TV sitcoms

The British ‘sitcom‘ (situation comedy) began life on radio after WW2 but it quickly moved to television due to the benefits of retaining the same cast, writers and scenery week after week. Writers Galton & Simpson were its pioneers in the 1950s and the genre was so successful that it led to a ‘golden age’ spanning all of the 1970s/1980s. A slow decline in new series followed, although re-runs, DVDs and internet viewing of old shows remain popular.

To pick out just a few, from the 1960s there was:

      • Till Death Do Us Part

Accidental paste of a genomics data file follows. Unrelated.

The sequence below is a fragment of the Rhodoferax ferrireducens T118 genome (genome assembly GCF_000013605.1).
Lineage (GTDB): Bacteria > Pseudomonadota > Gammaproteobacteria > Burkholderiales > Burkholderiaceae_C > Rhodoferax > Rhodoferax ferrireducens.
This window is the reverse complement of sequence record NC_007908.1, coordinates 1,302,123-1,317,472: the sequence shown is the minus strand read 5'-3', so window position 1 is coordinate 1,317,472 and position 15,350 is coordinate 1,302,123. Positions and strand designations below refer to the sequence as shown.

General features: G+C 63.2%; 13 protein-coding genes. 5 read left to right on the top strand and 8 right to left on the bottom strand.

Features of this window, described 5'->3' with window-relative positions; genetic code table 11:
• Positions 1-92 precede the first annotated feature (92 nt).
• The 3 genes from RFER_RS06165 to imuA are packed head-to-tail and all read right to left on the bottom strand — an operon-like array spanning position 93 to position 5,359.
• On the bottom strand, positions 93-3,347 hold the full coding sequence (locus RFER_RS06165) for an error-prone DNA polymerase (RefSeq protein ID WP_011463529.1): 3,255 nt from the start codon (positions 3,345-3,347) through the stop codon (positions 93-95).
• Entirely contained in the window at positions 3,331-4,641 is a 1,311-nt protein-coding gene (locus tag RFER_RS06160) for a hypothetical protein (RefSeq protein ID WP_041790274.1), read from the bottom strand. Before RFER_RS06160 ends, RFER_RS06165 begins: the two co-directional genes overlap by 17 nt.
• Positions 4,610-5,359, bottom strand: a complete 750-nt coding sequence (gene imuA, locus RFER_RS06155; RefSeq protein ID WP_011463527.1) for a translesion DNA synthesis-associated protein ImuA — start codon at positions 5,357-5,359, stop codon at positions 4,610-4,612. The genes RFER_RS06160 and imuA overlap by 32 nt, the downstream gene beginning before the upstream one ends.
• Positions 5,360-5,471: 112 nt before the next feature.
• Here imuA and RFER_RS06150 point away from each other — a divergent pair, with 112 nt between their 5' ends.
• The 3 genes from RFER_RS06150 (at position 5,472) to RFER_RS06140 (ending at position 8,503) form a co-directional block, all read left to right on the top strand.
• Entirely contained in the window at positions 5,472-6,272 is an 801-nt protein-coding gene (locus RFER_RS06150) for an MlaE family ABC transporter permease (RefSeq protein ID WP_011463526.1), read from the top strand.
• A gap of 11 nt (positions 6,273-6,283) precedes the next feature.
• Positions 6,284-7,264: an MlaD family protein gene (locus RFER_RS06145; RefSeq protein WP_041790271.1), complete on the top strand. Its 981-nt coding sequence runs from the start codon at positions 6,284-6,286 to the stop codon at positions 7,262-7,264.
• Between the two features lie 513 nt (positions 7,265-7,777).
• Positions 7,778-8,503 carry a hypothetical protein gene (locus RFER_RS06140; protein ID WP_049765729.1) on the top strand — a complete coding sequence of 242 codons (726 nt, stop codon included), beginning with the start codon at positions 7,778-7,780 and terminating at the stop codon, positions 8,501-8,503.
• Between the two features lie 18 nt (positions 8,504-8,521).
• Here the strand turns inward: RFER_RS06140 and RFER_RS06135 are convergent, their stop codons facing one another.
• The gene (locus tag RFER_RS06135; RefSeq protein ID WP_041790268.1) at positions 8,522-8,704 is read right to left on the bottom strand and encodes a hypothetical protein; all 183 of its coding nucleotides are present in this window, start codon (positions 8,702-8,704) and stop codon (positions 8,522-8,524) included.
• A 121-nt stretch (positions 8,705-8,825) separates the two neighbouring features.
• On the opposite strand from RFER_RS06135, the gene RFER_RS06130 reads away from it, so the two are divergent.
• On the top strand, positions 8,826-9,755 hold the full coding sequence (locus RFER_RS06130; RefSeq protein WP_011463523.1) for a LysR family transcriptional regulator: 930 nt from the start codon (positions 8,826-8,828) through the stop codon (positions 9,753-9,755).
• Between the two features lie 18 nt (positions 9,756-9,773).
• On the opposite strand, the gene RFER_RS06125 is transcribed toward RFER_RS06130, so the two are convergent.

• Whatever Happened to the Likely Lads?
      • Dad’s Army

the 1970s:

      • Some Mother Do ‘Ave ‘Em
      • Fawlty Towers
      • The Good Life
      • Porridge

the 1980s:

      • Only Fools and Horses
      • Yes Minister
      • ‘Allo ‘Allo
      • Black Adder

and the 1990s:

      • One Foot in the Grave
      • Ever Decreasing Circles
      • Vicar of Dibley

Like TV soaps, sitcoms are sometimes used as a vehicle for introducing and normalising certain social issues. ‘Love Thy Neighbour’ in the 1970s, for example, did a splendid job of ridiculing racist attitudes and showing our commonality. The ability to laugh at ourselves is at the heart of the TV sitcom, especially in a calamity of one sort or another.

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(Top image from ‘Fawlty Towers’: Insomnia Cured Here at / CC BY-SA 2.0)


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